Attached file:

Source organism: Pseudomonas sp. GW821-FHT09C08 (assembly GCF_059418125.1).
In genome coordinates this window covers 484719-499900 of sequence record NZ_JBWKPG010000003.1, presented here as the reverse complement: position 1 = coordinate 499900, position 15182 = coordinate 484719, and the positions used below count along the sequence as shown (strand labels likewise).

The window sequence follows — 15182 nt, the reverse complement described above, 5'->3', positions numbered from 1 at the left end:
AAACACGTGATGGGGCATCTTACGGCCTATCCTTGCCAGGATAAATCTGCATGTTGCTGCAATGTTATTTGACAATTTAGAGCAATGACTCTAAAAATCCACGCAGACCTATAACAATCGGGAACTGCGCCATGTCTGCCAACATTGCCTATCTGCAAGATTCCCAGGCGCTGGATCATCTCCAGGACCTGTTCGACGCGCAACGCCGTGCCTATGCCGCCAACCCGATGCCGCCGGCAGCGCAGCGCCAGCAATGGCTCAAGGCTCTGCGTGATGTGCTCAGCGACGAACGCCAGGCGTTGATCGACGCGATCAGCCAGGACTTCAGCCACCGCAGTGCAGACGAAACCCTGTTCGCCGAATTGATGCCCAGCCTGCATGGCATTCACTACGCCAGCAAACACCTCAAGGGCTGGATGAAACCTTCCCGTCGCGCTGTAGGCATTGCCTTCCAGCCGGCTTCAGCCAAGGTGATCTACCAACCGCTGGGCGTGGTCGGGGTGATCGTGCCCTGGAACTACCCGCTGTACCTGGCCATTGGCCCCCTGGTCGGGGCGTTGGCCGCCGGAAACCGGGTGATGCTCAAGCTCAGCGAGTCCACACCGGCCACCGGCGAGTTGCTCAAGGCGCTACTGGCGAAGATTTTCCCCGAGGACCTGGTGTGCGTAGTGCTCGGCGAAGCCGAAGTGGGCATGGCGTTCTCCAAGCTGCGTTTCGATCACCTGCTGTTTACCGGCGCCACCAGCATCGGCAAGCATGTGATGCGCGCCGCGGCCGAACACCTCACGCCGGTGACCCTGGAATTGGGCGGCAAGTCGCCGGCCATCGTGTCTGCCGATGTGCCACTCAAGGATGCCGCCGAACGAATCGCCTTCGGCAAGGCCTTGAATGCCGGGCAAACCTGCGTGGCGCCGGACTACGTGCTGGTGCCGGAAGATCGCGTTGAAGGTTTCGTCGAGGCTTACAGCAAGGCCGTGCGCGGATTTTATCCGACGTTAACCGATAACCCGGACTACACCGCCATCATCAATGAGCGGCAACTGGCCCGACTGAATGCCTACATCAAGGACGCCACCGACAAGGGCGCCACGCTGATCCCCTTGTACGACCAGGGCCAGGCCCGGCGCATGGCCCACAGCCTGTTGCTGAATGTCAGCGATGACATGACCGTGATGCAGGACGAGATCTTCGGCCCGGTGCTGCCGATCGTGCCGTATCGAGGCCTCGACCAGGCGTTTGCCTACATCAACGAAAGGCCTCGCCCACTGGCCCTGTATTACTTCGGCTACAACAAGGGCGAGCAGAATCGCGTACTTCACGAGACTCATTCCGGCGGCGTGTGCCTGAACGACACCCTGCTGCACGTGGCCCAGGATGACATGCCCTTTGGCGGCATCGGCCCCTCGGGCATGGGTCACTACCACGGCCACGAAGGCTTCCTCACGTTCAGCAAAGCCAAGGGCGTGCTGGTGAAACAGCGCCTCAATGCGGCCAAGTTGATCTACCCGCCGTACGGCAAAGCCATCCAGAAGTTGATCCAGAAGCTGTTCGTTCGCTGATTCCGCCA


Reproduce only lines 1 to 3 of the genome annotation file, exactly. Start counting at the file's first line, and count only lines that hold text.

Source organism: Pseudomonas sp. GW821-FHT09C08 (assembly GCF_059418125.1).
In genome coordinates this window covers 484719-499900 of sequence record NZ_JBWKPG010000003.1, presented here as the reverse complement: position 1 = coordinate 499900, position 15182 = coordinate 484719, and the positions used below count along the sequence as shown (strand labels likewise).

The window sequence follows — 15182 nt, the reverse complement described above, 5'->3', positions numbered from 1 at the left end: